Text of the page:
Sunday, March 13, 2011

The Dave Ramsey Mistake

Recently I received a call from a woman in her 70s seeking information about bankruptcy. This woman, a widow, had tried just about everything to deal with her debts: credit counselors, direct negotiations with creditors, and drawing down her savings to keep up with payments. With that savings quickly approaching zero, she finally reached out to a attorney to explore bankruptcy.

I've always had a soft spot for older people with debt problems. They often take it very hard, perhaps because they come from a generation where debt problems and bankruptcy were more stigmatized. So, we spoke about her options. Given her low income and meager assets, she qualified easily for Chapter 7, which would result in a discharge of about $40,000 in consumer and medical debt. However, our conversation wasn't just about money. She told of me of her great emotional reluctance to file bankruptcy. Only one inescapable fact made her consider it at all, that she would soon have nothing left and be unable to even eat without some serious debt relief. Then she mentioned that she listened to the Dave Ramsey radio show.

I don't really listen to Dave Ramsey, but I've seen him on TV a few of times, and I am familiar with his message. Mr. Ramsey is well known as a fierce anti-bankruptcy crusader despite famously filing bankruptcy himself several years ago and discharging about $4,000,000 in debt. Despite this small mercy that allowed him to move on with his life, he now counsels people to avoid bankruptcy at all costs and does everything he can to re-stigmatize the process.

Behind the scaremongering, Mr. Ramsey's makes two basic wrong points. His first avenue of attack is that bankruptcy damages credit. Bankruptcy does damage credit for several years. However, the simply truth is that people considering bankruptcy already have or shortly will have severely damaged credit. Not paying debts on time severely damaged credit. When this is inevitable, very little additional damage is done by filing bankruptcy. In fact, bankruptcy can even clean up the cluster bomb of multiple debt defaults by replacing the credit balances on a report with zeros. In any event, a Google search of "credit after bankruptcy" will quickly illuminate the well-trod path to rebuilding credit after bankruptcy--something that is not an option while you're still mired in debt.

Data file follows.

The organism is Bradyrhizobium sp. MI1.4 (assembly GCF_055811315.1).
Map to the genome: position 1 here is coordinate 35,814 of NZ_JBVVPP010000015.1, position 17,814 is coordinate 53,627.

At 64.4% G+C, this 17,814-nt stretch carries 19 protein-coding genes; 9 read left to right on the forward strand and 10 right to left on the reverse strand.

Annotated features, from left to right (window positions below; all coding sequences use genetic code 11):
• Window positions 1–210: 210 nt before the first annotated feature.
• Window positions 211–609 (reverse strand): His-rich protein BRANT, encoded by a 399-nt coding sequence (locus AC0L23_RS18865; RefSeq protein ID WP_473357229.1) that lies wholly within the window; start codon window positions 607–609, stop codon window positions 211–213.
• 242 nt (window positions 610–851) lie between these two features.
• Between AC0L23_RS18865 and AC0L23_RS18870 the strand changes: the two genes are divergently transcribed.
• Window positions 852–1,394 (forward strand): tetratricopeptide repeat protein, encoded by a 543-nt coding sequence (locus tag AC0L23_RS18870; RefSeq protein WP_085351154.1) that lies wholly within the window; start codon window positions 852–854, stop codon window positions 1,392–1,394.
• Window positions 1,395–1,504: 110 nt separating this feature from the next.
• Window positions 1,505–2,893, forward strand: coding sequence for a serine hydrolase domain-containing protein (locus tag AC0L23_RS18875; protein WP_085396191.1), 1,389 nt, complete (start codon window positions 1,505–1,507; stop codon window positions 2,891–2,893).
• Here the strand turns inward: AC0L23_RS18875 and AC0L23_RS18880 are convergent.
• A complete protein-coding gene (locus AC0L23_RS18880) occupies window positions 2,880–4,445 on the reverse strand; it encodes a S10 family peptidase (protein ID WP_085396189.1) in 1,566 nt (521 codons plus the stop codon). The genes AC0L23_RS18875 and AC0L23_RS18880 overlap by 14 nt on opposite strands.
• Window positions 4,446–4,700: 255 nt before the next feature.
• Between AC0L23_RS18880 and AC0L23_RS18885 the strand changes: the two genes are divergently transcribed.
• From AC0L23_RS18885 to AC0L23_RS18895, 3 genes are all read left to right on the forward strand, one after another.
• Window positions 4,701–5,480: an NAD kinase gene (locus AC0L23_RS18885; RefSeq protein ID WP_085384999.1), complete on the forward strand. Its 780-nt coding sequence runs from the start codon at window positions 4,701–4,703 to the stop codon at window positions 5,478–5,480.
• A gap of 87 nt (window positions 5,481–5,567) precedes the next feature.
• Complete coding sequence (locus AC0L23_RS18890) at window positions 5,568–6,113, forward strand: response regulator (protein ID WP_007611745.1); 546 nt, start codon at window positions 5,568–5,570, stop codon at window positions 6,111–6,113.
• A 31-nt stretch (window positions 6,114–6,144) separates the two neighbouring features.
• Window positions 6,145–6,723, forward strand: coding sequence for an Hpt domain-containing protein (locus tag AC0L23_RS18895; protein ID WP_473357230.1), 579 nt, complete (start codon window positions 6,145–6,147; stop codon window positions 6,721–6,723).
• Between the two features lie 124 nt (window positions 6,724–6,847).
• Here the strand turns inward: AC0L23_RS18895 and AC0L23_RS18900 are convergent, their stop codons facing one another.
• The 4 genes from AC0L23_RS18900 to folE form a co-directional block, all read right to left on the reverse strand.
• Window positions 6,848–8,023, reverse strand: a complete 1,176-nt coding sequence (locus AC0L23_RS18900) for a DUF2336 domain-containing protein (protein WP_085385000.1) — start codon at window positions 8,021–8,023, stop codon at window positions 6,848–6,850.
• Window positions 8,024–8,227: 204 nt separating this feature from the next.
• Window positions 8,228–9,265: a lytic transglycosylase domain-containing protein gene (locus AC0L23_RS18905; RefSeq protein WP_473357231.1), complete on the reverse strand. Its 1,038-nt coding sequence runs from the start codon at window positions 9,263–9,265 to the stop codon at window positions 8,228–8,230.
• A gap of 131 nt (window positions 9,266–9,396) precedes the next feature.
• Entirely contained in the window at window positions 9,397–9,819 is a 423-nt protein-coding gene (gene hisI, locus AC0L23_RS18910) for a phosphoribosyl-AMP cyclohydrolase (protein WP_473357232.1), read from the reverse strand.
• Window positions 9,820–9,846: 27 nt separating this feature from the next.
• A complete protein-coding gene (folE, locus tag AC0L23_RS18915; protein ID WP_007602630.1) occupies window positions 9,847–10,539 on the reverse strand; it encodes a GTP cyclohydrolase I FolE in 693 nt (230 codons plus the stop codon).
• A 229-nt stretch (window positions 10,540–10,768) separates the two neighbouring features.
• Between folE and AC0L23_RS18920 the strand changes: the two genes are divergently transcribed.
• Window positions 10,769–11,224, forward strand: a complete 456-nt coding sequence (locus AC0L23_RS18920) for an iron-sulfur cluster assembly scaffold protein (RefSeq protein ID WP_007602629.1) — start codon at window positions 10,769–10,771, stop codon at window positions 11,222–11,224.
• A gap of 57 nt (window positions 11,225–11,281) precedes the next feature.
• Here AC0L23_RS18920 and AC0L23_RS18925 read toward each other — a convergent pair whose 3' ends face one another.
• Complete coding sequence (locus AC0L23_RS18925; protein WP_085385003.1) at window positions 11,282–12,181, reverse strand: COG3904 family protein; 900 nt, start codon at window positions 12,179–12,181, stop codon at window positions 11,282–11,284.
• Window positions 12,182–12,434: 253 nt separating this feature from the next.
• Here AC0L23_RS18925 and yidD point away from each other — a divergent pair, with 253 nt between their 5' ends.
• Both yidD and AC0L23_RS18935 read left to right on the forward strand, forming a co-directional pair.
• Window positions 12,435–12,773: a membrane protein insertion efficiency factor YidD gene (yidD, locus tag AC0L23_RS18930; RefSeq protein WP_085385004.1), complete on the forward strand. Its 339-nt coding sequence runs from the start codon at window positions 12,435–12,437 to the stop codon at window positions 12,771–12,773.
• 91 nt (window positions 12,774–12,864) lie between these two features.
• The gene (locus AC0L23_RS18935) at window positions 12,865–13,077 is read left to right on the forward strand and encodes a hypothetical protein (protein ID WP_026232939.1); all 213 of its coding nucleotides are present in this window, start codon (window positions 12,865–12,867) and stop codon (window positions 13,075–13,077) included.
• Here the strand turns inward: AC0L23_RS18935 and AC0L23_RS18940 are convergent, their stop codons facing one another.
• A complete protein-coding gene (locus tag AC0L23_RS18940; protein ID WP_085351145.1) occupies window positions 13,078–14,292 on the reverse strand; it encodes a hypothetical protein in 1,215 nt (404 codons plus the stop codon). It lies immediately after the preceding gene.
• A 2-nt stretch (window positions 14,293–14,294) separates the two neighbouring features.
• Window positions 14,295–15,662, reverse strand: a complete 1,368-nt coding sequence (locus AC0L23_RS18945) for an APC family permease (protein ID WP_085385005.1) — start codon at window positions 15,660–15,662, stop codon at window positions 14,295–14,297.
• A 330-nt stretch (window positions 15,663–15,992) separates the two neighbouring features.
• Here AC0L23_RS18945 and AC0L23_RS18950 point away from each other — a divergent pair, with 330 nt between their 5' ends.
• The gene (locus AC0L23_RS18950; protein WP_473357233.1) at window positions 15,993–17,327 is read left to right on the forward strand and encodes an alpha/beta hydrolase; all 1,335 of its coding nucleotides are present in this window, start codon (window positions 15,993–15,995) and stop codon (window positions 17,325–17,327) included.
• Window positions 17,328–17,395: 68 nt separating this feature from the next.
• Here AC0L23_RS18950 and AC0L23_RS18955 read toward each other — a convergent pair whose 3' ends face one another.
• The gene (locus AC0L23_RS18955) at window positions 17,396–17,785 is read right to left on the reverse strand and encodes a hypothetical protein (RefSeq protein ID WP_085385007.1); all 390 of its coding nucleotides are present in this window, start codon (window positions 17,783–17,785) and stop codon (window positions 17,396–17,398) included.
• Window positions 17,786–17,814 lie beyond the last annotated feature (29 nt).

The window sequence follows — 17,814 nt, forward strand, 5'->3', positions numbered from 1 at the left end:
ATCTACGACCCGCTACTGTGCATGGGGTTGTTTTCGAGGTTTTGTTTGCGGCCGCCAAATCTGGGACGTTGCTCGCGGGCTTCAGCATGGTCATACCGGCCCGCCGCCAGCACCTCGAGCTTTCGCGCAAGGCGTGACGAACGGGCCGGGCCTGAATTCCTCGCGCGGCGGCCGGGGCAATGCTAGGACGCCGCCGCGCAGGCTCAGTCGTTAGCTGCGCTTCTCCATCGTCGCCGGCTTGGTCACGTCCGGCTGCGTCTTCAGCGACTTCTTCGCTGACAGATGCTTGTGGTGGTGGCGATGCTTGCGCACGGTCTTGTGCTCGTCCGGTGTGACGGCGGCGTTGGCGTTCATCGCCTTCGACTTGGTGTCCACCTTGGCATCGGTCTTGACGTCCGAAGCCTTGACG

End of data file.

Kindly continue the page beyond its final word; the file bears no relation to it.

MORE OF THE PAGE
The second avenue of attack is more insidious. Mr. Ramsey lays it on thick about the psychological cost of bankruptcy, comparing it to the death of a loved one and having the nerve to suggest that it might be one of the worst experiences of your life. This is just insane. I've been practicing bankruptcy law since 2002 and I can say without any reservation that the reverse is true. People are so relieved after getting a debt discharge after struggling with it for so long. Permission to move on with your life is freeing and cathartic. By way of an example, check out this message board I found tonight discussing Dave Ramsey and people's real experiences with bankruptcy. You can also read my site to read about people's experiences with us and the bankruptcy process.

The truth is that Mr. Ramsey did what many rational and intelligent people do when faced with an insurmountable debt problem: He sought refuge in the legal system created to help him. Counseling people to do otherwise is irresponsible. I usually don't mind anti-bankruptcy posturing, but when it affects someone in their 70s, it does bother me. I say live what life you have left for yourself and your family, and not for the credit card companies. The credit card companies--the beneficiaries of Mr. Ramsey's rhetoric--can take care of themselves and have had plenty of influence on the bankruptcy laws on the books today. One should pay their debts if they can, but if someone simply cannot pay and qualifies for bankruptcy, they are doing themselves and their family a great disservice by not taking the help that the law provides.